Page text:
Damsel in distress
Captain James Cook, the 18th century British explorer who mapped the South Pacific, including Fiji, is often referred to as the founder of modern oceanography. Among his many discoveries was a linguistic one, the term “taboo” (or “tabu”) — a word that has traveled as widely as Cook himself and is now used throughout the English-speaking world. It still retains, however, its meaning in Polynesia — a prohibition imposed by social custom.

Waitui tabusI, or prohibited fishing zones, have been set aside in Fiji's Great Sea Reef to conserve the most diverse amount of species and habitats as possible. Covering more than 200,000km2, the reef — locally known as Cakaulevu — is home to thousands of marine species, including marine turtles, dolphins, sharks, and 43 new hard coral species. The reef is also an important fishing ground for local communities.

“If you see this place, you would consider yourself the luckiest person on Earth,” said marine biologist Aaron Jenkins, who dives regularly in the Great Sea Reef and is still awed by its extraordinary diversity of life. “The colours, the fish and coral, and most of all, what we still don't know about it, are amazing.”

During a 12-day survey of the reef undertaken by WWF and its partners at the end of 2004, the team found a species of damsel fish (Pomacentrus sp.) previously unknown to science, as well as 12 threatened species, including 10 species of fish, green turtles and spinner dolphins. The survey also identified significant threats to the Great Sea Reef, such as overfishing and poaching by illegal fishers, poison fishing, sand dredging, and other development activities.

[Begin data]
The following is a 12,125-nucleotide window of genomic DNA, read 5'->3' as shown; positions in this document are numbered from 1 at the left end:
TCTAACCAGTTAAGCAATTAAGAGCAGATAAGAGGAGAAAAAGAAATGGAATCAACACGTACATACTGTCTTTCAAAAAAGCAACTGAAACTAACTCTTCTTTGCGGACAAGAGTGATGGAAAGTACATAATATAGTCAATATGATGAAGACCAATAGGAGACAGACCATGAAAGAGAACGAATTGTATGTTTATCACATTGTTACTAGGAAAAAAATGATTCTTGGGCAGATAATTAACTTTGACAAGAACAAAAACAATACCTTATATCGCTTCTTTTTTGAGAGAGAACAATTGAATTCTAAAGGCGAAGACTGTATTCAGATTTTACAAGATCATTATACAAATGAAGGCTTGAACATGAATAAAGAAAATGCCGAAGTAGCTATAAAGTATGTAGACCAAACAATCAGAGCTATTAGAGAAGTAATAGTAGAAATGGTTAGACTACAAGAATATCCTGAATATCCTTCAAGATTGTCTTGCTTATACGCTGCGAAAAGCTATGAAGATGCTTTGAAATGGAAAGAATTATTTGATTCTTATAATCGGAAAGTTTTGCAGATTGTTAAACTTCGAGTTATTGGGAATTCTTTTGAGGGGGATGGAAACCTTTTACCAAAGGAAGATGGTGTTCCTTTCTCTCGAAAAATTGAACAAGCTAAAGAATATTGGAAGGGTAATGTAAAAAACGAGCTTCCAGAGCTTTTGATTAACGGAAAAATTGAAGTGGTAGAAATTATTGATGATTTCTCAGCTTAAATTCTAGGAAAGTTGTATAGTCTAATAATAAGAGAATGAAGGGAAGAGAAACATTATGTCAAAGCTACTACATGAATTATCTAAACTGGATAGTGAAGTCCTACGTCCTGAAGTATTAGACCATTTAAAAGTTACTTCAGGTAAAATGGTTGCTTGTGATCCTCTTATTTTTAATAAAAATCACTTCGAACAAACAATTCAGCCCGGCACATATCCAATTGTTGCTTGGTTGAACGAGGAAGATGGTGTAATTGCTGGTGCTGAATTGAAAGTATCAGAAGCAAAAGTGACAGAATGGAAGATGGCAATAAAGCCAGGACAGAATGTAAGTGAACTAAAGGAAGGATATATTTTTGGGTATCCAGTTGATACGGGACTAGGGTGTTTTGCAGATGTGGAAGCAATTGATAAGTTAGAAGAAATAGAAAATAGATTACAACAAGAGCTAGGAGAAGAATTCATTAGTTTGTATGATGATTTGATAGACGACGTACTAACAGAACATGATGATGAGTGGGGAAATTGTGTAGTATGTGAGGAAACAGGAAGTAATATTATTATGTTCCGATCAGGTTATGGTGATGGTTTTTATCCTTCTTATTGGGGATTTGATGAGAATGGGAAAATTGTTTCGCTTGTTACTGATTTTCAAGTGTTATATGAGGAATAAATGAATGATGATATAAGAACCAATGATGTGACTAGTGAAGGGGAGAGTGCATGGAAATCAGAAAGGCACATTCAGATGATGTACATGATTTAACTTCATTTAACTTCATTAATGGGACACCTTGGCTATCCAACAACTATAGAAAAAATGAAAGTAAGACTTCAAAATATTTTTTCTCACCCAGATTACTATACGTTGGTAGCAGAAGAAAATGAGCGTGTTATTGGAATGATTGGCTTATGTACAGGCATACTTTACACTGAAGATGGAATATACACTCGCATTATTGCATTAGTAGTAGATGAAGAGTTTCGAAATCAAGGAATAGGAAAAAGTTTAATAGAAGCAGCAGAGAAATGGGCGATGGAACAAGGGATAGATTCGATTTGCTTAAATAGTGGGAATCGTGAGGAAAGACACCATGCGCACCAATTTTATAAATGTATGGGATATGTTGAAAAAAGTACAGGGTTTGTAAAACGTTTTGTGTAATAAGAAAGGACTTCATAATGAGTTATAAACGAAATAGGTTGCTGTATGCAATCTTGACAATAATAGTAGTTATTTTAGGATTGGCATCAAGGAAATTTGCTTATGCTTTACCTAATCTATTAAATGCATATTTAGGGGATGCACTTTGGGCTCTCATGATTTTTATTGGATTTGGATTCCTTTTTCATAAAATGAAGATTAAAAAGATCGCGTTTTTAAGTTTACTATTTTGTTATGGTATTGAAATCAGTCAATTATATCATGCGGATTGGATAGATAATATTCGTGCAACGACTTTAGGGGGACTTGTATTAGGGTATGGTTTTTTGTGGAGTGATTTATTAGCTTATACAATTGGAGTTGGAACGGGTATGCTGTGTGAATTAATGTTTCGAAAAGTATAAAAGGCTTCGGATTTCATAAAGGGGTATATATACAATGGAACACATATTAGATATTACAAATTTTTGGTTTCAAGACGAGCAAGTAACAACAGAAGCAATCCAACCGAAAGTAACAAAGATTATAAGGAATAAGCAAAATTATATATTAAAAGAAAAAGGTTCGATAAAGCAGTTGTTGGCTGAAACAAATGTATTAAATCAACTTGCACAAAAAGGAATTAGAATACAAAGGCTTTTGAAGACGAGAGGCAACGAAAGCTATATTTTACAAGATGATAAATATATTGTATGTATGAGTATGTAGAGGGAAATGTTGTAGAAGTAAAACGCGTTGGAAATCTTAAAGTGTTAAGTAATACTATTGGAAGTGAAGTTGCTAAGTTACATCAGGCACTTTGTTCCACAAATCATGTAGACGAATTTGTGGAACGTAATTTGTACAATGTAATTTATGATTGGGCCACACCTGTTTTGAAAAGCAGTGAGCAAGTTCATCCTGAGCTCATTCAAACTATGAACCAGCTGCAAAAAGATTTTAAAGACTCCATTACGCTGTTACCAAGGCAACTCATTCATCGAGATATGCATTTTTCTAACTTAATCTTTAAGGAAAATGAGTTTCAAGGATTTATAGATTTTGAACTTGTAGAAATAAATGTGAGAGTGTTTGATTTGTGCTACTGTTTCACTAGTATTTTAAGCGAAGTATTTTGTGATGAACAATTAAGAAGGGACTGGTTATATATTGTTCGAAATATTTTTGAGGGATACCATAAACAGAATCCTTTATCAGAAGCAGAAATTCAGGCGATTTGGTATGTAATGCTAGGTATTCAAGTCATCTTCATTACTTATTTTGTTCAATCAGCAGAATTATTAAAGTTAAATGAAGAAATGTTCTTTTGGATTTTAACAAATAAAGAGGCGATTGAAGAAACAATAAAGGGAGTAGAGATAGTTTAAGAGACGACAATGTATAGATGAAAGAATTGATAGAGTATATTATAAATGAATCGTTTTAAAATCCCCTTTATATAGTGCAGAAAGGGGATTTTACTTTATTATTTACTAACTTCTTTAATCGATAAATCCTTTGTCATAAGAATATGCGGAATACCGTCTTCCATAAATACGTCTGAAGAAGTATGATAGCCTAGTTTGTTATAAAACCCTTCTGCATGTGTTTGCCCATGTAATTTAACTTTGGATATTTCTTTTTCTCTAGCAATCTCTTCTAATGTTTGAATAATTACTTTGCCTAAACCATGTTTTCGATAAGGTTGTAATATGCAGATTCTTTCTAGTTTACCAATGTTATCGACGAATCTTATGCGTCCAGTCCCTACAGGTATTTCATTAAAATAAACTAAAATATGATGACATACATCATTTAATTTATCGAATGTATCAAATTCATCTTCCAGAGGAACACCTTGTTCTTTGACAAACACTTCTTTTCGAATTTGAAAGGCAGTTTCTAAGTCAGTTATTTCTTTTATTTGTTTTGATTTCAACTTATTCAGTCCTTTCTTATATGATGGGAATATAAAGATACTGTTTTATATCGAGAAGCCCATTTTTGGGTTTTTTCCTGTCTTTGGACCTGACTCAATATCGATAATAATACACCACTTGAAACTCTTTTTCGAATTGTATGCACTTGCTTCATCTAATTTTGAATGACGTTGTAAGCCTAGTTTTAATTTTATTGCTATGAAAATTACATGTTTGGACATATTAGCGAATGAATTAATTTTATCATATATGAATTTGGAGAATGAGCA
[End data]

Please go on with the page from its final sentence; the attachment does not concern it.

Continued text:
In efforts to protect the fragile environment, local village chiefs in Fiji have launched the first of the reef's network of marine protected areas.

“It is important to look at a wider scale of management by capturing the interactions between a range of sites, protecting migratory corridors of more mobile species and maintaining ecological processes,” said Jenkins, the survey's chief scientist.

“Marine protected areas are crucial. They are about preserving the integrity of the wider marine environment across connected systems.”

Protecting tabu areas
In a country where the abiding principle of veisolisoli and kerekere (give and take) is woven into the fabric of society, the concept of marine stewardship is considered common sense. But, years of overfishing, pollution, and destructive harvesting of live coral and exotic fish have eroded Fiji's underwater paradise.

This is in addition to the plundering of Fiji's genetic resources where important plant and marine species are being ripped out of the ground and sea for the highly profitable cosmetic, pharmaceutical, agriculture and biotechnology industries — often without the consent of local resource owners.

Efforts, however, are being made to reign in the free-for-all.

The creation of locally managed marine areas (LMMAs) are empowering coastal communities to take matters into their own hands. The Fiji LMMA drives community-based marine conservation by working closely with 40 traditional fishing grounds (qoliqoli). To date, there are 109 LMMA sites in Fiji, covering about 15 per cent of the country's coastal areas. Witnessing the positive impacts LMMAs are having on local livelihoods, more and more communities are clamoring to establish similar programmes.